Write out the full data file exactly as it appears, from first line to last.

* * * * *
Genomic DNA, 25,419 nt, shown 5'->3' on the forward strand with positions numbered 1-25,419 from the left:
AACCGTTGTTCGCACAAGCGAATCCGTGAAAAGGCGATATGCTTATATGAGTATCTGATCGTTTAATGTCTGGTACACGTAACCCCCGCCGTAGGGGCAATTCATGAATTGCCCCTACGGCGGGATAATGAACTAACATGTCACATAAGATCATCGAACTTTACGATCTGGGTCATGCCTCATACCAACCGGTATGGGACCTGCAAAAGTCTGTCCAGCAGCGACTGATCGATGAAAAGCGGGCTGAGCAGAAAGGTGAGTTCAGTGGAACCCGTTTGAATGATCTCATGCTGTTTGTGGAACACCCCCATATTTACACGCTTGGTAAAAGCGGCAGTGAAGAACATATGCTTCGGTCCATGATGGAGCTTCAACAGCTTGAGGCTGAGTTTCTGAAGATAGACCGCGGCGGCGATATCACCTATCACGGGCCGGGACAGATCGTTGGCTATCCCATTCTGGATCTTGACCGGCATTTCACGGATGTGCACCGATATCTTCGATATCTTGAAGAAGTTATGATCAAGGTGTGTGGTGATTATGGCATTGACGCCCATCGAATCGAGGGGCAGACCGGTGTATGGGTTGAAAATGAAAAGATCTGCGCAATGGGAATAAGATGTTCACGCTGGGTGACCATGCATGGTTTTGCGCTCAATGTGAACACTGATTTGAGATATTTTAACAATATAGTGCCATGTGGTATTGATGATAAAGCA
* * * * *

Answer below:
Genomic DNA, 25,419 nt, shown 5'->3' on the forward strand with positions numbered 1-25,419 from the left:
AACCGTTGTTCGCACAAGCGAATCCGTGAAAAGGCGATATGCTTATATGAGTATCTGATCGTTTAATGTCTGGTACACGTAACCCCCGCCGTAGGGGCAATTCATGAATTGCCCCTACGGCGGGATAATGAACTAACATGTCACATAAGATCATCGAACTTTACGATCTGGGTCATGCCTCATACCAACCGGTATGGGACCTGCAAAAGTCTGTCCAGCAGCGACTGATCGATGAAAAGCGGGCTGAGCAGAAAGGTGAGTTCAGTGGAACCCGTTTGAATGATCTCATGCTGTTTGTGGAACACCCCCATATTTACACGCTTGGTAAAAGCGGCAGTGAAGAACATATGCTTCGGTCCATGATGGAGCTTCAACAGCTTGAGGCTGAGTTTCTGAAGATAGACCGCGGCGGCGATATCACCTATCACGGGCCGGGACAGATCGTTGGCTATCCCATTCTGGATCTTGACCGGCATTTCACGGATGTGCACCGATATCTTCGATATCTTGAAGAAGTTATGATCAAGGTGTGTGGTGATTATGGCATTGACGCCCATCGAATCGAGGGGCAGACCGGTGTATGGGTTGAAAATGAAAAGATCTGCGCAATGGGAATAAGATGTTCACGCTGGGTGACCATGCATGGTTTTGCGCTCAATGTGAACACTGATTTGAGATATTTTAACAATATAGTGCCATGTGGTATTGATGATAAAGCA